What Do Alabama and California Dream Mean for the Future?

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November 1st, 2011 | Trackback | English, articles | 1 Comment »

2 Alabama Etc By Xiomara Corpeño, CHIRLA National Campaign Director

California youth have helped advance immigrant justice once again with the historic passage of the California Dream Act, AB130 and AB131, which opens up access to state financial aid for undocumented students. With a January 2013 implementation date for the larger of the two bills, these laws will allow undocumented college students who are classified as AB540 (the bill that allows undocumented students to pay in-state tuition) to receive state-funded financial aid, including Cal Grants (a the UC and CSU level) and the Board of Governors Fee Waiver (at the Community College level). Qualified students must have attended California high schools for at least three years, graduated from a California high school, and filed for the AB540 Affidavit. It is estimated that 70% of those who will benefit from these laws will be legal permanent residents and naturalized citizens. This is the most generous state “Dream Act” that has been ever passed, and it was ten years in the making.

In-state tuition was won over 10 years ago with the leadership of mostly high school-aged students and the late Assemblymember Marco Firebaugh. After Assemblymember Firebaugh passed away in 2006, then Senator Gil Cedillo picked up the torch and worked diligently to ensure a victory. Bolstering the opportunities provided by AB540 and the California Dream Act, Assemblymember Ricardo Lara, a freshman and former Chief of Staff of the late Marco Firebaugh, introduced two bills that were also signed into law by Governor Brown. As of Janauary 1, 2012, AB844 states that any college student, regardless of her/his immigration status, will be allowed to serve in any capacity in student government and to receive any scholarship, fee waiver, or reimbursement for expenses incurred connected with that service, to the full extent consistent with existing law. As of January 1, 2012, AB176 states that test sponsors must provide an alternative method to prove her or his identity to a student who does not have a government-issued identification.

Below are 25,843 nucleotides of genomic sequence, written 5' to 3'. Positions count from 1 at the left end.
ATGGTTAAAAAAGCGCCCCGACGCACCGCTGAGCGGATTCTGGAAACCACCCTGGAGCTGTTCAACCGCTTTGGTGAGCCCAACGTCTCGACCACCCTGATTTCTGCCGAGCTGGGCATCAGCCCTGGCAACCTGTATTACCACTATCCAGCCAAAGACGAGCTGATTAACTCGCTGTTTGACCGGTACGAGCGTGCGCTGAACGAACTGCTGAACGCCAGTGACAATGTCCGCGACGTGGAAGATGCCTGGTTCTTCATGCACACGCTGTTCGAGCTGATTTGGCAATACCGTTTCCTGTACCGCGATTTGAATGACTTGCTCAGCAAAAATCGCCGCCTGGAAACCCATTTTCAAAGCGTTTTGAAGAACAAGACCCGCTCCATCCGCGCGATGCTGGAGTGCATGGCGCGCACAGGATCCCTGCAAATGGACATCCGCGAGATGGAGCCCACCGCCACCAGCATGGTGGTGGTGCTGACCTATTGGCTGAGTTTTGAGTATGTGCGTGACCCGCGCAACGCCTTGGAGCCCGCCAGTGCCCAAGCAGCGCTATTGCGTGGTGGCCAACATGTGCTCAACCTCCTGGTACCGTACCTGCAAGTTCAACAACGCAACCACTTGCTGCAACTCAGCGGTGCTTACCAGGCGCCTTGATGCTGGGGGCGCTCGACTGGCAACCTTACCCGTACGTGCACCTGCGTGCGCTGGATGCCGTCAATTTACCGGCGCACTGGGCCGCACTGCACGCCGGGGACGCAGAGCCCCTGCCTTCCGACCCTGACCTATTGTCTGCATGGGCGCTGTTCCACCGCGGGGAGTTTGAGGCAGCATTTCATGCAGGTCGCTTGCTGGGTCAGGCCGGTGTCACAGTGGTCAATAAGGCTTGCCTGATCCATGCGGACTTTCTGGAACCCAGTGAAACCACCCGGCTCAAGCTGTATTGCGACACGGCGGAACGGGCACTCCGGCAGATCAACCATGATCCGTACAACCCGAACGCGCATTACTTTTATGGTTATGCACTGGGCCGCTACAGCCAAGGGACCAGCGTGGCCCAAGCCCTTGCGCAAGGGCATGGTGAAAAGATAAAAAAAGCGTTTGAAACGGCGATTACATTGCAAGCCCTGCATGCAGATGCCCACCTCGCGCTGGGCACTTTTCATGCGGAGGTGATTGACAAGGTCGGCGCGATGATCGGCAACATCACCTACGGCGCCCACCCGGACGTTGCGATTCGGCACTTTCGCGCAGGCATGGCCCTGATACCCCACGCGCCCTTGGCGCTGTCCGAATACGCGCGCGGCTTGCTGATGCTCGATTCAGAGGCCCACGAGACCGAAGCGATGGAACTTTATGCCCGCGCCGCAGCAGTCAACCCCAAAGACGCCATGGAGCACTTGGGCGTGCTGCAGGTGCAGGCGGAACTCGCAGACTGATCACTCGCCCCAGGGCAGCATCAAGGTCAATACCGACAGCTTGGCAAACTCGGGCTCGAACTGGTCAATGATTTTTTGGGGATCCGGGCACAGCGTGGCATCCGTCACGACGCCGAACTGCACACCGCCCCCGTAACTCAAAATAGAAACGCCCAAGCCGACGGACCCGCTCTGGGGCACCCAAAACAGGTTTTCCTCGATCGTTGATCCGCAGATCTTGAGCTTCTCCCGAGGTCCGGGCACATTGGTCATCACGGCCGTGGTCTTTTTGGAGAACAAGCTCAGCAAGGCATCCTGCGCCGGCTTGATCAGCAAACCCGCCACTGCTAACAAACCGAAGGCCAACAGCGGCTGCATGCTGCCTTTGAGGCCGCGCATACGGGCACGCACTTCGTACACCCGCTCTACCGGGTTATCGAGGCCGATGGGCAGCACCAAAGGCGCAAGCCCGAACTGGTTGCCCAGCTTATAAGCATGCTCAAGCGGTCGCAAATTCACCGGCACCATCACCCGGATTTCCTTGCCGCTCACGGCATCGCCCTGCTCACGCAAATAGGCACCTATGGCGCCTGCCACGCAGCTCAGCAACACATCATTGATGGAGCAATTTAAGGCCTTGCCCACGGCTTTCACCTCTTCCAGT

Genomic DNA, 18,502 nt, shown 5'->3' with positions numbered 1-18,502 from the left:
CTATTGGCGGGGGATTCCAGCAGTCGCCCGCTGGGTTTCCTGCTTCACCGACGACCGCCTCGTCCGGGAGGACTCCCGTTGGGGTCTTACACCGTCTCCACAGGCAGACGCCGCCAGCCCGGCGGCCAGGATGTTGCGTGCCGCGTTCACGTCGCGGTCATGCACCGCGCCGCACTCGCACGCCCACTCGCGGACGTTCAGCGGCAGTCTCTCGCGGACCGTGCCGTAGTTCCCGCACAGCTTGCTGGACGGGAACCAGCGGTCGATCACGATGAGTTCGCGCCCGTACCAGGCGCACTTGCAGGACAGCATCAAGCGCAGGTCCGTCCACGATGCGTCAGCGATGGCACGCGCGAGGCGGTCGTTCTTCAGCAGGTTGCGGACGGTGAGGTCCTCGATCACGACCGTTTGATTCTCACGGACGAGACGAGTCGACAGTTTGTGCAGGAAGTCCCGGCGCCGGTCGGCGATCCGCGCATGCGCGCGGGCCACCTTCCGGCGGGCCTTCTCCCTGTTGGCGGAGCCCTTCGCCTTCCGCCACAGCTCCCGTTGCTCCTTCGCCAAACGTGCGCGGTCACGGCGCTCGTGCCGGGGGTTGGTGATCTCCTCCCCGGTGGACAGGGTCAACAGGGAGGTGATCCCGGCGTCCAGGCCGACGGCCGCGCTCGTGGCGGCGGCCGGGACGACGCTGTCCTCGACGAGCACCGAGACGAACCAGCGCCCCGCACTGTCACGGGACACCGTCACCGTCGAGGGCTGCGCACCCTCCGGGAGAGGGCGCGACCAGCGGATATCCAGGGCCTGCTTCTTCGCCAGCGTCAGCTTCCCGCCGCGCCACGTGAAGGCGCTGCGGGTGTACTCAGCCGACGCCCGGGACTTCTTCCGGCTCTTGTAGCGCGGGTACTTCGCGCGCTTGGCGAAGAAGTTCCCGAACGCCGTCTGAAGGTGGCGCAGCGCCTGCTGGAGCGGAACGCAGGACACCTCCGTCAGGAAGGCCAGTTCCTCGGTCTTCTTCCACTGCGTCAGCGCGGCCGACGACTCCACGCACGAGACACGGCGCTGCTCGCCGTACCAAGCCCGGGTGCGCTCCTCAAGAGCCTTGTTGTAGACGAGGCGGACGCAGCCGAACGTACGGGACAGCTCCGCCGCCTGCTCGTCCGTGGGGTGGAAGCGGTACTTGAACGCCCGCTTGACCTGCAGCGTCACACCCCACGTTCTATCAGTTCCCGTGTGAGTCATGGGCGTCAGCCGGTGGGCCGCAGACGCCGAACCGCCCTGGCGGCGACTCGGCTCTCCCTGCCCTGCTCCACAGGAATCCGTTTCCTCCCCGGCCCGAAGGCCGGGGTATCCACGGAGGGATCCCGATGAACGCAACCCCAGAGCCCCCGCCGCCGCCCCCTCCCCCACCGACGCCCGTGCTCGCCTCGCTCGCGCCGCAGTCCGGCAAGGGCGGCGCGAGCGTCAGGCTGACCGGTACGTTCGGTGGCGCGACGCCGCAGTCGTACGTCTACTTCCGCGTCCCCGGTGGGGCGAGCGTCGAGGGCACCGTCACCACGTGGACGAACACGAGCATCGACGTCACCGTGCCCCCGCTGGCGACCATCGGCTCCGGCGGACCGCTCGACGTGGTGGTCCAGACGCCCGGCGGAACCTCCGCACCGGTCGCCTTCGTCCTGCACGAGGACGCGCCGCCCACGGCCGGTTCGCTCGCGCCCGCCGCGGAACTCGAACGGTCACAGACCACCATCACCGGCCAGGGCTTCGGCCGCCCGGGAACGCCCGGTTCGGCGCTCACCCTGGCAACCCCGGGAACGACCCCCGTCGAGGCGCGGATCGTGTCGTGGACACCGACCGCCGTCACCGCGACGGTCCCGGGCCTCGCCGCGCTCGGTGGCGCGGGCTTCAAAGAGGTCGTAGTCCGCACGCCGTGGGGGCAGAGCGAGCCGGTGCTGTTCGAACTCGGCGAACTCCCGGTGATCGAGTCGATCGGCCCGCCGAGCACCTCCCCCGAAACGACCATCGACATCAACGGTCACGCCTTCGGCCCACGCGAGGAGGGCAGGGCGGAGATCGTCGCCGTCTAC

The California Dream Network, along with other advocates across the state, continues to organize to ensure that the California Dream Act comes into effect in 2013. Groups are developing plans to advise college campuses on how to implement the new law as well as strategizing to prevent the repeal of AB131 through a referendum lead by Assemblymember Tim Donnelly. Donnelly has until January 6 to collect over 500,000 signatures for the repeal to be placed on the ballot for the November 2012 election. Maryland passed its own version of the “Dream Act” earlier this year that would have granted undocumented students in-state tuition there, but opponents were able to get more than the 55,000 signatures needed in that state to take it to a statewide election in fewer than six weeks. They collected a total of 74,000 signatures.

In recent years, California has seen its share of ballot measures that seek to repeal laws passed by the legislature. It is a sad circumvention of democracy, as ballot measures often win based on infusions of corporate dollars and distorted facts rather than the true and informed will of the people. Immigrant leaders do not want to take any chances of diverting resources for proactive, pro-immigrant measures to deal with an anti-immigrant ballot attack. If you are interested in the efforts to protect the California Dream Act, please contact Joseph Villela at jvillela@chirla.org.